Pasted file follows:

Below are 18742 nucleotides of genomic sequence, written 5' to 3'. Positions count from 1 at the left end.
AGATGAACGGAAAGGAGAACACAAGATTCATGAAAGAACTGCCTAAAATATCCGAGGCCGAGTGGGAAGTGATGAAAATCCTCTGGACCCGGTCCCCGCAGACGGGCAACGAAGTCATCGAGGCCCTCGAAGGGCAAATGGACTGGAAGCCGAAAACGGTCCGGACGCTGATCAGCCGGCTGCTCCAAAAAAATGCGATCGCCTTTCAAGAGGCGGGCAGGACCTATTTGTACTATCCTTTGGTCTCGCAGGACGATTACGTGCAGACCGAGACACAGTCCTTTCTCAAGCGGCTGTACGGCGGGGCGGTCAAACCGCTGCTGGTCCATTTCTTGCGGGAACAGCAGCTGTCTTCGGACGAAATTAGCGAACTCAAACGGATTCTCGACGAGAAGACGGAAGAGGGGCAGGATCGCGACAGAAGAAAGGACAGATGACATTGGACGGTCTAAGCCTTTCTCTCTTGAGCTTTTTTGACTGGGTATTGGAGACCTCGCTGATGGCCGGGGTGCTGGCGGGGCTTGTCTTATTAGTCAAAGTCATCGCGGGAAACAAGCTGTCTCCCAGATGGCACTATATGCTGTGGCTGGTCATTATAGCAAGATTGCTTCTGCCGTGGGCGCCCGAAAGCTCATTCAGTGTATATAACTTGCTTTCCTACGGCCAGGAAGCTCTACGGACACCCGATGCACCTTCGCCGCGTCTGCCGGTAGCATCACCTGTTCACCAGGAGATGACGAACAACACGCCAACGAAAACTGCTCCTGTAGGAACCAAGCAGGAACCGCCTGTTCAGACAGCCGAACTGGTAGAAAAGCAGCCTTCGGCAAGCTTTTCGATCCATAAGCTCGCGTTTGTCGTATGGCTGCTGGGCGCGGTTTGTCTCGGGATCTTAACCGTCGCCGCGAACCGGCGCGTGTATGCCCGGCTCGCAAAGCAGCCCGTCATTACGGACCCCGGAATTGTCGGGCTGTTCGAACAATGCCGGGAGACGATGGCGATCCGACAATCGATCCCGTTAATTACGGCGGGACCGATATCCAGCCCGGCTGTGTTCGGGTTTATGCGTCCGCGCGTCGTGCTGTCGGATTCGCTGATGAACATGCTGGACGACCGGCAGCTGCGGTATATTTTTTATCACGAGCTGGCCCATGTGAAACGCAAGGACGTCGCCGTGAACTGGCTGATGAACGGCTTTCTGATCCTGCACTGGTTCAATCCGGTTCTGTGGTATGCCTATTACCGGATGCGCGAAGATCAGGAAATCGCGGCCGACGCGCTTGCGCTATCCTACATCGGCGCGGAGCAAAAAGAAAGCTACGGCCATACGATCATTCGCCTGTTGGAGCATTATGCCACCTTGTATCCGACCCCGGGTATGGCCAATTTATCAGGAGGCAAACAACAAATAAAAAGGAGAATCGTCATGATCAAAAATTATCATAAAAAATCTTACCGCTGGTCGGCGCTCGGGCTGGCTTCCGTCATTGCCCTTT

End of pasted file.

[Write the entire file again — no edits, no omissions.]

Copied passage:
Below are 18742 nucleotides of genomic sequence, written 5' to 3'. Positions count from 1 at the left end.
AGATGAACGGAAAGGAGAACACAAGATTCATGAAAGAACTGCCTAAAATATCCGAGGCCGAGTGGGAAGTGATGAAAATCCTCTGGACCCGGTCCCCGCAGACGGGCAACGAAGTCATCGAGGCCCTCGAAGGGCAAATGGACTGGAAGCCGAAAACGGTCCGGACGCTGATCAGCCGGCTGCTCCAAAAAAATGCGATCGCCTTTCAAGAGGCGGGCAGGACCTATTTGTACTATCCTTTGGTCTCGCAGGACGATTACGTGCAGACCGAGACACAGTCCTTTCTCAAGCGGCTGTACGGCGGGGCGGTCAAACCGCTGCTGGTCCATTTCTTGCGGGAACAGCAGCTGTCTTCGGACGAAATTAGCGAACTCAAACGGATTCTCGACGAGAAGACGGAAGAGGGGCAGGATCGCGACAGAAGAAAGGACAGATGACATTGGACGGTCTAAGCCTTTCTCTCTTGAGCTTTTTTGACTGGGTATTGGAGACCTCGCTGATGGCCGGGGTGCTGGCGGGGCTTGTCTTATTAGTCAAAGTCATCGCGGGAAACAAGCTGTCTCCCAGATGGCACTATATGCTGTGGCTGGTCATTATAGCAAGATTGCTTCTGCCGTGGGCGCCCGAAAGCTCATTCAGTGTATATAACTTGCTTTCCTACGGCCAGGAAGCTCTACGGACACCCGATGCACCTTCGCCGCGTCTGCCGGTAGCATCACCTGTTCACCAGGAGATGACGAACAACACGCCAACGAAAACTGCTCCTGTAGGAACCAAGCAGGAACCGCCTGTTCAGACAGCCGAACTGGTAGAAAAGCAGCCTTCGGCAAGCTTTTCGATCCATAAGCTCGCGTTTGTCGTATGGCTGCTGGGCGCGGTTTGTCTCGGGATCTTAACCGTCGCCGCGAACCGGCGCGTGTATGCCCGGCTCGCAAAGCAGCCCGTCATTACGGACCCCGGAATTGTCGGGCTGTTCGAACAATGCCGGGAGACGATGGCGATCCGACAATCGATCCCGTTAATTACGGCGGGACCGATATCCAGCCCGGCTGTGTTCGGGTTTATGCGTCCGCGCGTCGTGCTGTCGGATTCGCTGATGAACATGCTGGACGACCGGCAGCTGCGGTATATTTTTTATCACGAGCTGGCCCATGTGAAACGCAAGGACGTCGCCGTGAACTGGCTGATGAACGGCTTTCTGATCCTGCACTGGTTCAATCCGGTTCTGTGGTATGCCTATTACCGGATGCGCGAAGATCAGGAAATCGCGGCCGACGCGCTTGCGCTATCCTACATCGGCGCGGAGCAAAAAGAAAGCTACGGCCATACGATCATTCGCCTGTTGGAGCATTATGCCACCTTGTATCCGACCCCGGGTATGGCCAATTTATCAGGAGGCAAACAACAAATAAAAAGGAGAATCGTCATGATCAAAAATTATCATAAAAAATCTTACCGCTGGTCGGCGCTCGGGCTGGCTTCCGTCATTGCCCTTT